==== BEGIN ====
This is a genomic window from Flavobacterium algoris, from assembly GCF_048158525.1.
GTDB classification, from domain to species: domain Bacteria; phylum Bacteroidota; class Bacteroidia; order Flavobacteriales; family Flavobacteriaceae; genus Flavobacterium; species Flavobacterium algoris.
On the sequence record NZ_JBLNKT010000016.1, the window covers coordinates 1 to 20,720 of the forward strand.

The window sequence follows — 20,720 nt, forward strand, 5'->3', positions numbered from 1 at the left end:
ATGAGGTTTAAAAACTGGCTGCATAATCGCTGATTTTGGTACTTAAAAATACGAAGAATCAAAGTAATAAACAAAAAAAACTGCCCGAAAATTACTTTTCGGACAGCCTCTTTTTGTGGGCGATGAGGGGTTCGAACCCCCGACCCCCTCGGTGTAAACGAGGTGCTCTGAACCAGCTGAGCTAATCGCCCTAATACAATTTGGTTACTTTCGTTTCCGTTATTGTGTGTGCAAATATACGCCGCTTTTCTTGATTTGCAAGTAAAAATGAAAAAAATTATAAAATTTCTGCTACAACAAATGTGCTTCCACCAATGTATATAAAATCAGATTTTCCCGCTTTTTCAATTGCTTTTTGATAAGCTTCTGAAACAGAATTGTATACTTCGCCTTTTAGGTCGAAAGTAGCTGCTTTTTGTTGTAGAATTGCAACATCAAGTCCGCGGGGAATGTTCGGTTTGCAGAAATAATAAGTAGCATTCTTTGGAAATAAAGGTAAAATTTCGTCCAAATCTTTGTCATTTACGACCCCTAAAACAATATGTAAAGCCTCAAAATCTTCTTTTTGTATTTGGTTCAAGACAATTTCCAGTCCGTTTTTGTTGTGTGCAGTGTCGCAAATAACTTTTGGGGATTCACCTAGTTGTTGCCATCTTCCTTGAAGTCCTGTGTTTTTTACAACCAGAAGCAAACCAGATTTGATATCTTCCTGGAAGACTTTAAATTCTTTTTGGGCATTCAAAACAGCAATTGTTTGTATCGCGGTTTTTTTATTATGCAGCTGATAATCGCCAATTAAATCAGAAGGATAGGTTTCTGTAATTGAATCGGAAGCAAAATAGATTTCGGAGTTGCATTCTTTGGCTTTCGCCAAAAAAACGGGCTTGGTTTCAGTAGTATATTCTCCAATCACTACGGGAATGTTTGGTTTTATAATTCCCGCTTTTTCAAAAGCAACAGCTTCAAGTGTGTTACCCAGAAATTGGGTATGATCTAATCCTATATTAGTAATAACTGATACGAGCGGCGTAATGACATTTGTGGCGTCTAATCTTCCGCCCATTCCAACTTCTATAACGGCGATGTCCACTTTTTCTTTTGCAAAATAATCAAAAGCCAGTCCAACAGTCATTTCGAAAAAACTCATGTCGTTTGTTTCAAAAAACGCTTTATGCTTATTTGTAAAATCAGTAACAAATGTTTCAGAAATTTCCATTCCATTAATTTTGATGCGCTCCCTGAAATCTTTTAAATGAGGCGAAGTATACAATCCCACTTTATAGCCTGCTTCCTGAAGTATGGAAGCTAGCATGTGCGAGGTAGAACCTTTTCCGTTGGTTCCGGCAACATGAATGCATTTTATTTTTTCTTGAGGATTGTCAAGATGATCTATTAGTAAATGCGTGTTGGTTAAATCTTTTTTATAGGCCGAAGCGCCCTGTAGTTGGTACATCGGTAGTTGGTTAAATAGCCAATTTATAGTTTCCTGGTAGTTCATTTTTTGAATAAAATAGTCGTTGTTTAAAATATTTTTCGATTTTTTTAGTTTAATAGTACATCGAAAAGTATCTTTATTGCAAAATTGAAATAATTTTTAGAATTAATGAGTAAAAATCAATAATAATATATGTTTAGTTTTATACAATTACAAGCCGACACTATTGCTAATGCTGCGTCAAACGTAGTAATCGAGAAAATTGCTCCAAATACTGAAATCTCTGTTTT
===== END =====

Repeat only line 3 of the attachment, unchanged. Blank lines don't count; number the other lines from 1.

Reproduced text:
On the sequence record NZ_JBLNKT010000016.1, the window covers coordinates 1 to 20,720 of the forward strand.